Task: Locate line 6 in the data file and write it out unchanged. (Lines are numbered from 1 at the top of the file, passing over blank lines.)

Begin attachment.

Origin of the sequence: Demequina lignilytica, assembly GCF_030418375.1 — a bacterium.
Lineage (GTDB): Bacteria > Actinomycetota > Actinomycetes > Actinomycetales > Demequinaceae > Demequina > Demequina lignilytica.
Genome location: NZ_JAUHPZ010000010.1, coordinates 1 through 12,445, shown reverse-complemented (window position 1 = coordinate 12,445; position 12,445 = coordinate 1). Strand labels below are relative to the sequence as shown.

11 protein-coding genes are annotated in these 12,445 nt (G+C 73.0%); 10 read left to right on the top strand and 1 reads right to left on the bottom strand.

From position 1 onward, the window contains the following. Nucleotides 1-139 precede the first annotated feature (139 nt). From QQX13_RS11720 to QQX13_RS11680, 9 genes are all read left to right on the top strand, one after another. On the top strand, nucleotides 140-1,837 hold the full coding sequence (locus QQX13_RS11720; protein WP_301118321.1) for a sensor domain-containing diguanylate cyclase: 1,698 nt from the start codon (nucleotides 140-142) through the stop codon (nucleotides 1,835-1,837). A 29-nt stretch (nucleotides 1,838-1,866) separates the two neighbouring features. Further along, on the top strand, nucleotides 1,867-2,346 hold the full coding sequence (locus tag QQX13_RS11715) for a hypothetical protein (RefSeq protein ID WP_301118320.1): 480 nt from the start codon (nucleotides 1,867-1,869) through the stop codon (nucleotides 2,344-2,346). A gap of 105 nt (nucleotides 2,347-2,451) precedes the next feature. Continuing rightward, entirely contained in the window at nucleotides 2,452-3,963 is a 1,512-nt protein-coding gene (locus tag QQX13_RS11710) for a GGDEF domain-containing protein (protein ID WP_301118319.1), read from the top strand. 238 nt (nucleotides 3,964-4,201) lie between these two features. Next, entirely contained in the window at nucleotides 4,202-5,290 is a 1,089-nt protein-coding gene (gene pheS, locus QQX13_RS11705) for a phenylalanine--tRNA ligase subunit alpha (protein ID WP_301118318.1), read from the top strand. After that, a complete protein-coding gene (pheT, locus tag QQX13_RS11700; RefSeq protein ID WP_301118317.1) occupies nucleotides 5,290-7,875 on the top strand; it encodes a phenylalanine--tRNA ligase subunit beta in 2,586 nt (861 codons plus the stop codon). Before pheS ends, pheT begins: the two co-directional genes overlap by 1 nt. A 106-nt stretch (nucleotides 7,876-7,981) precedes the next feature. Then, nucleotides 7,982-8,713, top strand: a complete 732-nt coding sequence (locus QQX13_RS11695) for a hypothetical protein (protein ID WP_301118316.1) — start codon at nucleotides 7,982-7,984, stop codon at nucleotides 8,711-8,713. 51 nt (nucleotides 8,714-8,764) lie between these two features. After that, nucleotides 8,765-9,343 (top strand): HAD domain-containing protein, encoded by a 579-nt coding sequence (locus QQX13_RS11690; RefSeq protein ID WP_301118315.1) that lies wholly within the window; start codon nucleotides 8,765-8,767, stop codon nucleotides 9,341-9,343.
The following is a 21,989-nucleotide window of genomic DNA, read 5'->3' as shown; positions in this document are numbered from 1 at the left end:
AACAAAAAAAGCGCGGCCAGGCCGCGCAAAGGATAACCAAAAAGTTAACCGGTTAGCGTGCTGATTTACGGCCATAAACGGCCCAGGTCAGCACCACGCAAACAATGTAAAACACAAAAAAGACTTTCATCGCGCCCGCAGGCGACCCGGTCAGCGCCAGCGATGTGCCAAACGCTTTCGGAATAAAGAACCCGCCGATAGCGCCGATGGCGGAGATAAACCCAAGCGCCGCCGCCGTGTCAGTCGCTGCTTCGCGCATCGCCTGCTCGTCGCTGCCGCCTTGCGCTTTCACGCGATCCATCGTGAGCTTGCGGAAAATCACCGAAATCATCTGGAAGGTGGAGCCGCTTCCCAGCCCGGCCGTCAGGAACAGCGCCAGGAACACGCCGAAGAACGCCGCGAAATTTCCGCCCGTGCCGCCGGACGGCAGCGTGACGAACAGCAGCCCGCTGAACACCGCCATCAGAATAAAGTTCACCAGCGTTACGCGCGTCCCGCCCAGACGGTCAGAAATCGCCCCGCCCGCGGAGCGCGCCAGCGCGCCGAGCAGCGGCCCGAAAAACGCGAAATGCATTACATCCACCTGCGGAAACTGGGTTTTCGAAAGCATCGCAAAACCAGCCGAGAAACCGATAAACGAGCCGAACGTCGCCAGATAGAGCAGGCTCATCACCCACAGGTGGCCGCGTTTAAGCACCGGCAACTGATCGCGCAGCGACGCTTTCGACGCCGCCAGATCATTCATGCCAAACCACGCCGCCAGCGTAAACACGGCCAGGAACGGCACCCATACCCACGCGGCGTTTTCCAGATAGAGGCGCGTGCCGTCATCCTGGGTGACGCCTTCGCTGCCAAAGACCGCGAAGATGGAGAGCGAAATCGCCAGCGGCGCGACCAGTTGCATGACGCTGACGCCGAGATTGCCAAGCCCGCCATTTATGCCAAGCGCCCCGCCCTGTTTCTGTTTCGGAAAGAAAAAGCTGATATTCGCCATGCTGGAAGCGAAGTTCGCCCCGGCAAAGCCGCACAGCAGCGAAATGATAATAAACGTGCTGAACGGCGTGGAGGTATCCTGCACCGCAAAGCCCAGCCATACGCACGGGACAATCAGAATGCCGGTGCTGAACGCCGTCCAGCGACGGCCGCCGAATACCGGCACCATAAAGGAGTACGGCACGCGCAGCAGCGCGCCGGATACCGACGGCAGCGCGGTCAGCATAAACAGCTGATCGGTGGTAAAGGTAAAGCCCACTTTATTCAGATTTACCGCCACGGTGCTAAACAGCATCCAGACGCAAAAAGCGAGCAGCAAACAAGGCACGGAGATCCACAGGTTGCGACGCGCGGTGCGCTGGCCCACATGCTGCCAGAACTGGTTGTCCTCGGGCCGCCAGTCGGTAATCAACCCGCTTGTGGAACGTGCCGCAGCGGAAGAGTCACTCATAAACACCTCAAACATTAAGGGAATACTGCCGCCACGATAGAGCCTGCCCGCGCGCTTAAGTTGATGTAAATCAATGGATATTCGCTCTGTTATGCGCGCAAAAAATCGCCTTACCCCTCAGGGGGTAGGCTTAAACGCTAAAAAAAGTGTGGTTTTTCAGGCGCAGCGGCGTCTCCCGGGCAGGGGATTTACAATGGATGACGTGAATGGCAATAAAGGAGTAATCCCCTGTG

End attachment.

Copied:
The following is a 21,989-nucleotide window of genomic DNA, read 5'->3' as shown; positions in this document are numbered from 1 at the left end: